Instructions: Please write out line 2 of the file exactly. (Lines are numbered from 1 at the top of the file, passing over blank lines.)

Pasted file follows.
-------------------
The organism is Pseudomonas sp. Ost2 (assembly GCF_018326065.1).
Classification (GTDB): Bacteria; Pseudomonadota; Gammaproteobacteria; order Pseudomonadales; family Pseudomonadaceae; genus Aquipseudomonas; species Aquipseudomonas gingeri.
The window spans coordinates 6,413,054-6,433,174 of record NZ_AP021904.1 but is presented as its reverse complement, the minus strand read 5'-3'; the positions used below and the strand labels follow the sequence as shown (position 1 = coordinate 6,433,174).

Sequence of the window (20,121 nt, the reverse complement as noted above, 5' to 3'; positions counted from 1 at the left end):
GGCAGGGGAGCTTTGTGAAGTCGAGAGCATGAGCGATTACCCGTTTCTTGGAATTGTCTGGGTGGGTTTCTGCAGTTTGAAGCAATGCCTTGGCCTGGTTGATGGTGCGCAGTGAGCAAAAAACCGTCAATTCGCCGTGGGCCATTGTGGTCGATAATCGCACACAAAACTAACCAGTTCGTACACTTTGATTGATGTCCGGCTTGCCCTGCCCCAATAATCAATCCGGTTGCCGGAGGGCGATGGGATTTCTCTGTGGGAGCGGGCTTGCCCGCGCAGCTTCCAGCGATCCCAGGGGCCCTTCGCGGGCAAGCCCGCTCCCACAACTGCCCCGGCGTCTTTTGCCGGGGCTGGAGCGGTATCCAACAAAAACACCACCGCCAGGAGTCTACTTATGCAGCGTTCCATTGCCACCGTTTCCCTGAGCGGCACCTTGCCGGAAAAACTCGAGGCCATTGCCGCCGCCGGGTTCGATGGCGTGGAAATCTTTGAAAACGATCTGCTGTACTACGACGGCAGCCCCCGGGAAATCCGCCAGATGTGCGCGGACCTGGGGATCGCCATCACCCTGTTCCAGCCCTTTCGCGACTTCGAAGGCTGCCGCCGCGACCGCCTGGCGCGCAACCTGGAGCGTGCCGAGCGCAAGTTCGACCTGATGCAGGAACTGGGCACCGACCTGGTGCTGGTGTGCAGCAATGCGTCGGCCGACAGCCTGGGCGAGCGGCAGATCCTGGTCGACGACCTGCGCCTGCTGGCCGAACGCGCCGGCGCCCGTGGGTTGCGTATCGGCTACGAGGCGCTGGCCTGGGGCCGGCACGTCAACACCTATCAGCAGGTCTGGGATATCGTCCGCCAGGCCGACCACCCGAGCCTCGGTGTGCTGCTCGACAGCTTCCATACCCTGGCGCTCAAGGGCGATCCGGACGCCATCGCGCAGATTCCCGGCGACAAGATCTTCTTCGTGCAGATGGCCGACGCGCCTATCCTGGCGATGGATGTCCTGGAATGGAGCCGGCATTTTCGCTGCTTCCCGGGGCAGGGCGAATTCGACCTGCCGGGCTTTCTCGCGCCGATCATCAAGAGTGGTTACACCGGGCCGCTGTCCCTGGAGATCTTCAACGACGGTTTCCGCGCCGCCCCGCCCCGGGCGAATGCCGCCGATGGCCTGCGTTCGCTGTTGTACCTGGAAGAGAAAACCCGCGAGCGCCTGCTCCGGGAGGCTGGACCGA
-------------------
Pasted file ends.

Classification (GTDB): Bacteria; Pseudomonadota; Gammaproteobacteria; order Pseudomonadales; family Pseudomonadaceae; genus Aquipseudomonas; species Aquipseudomonas gingeri.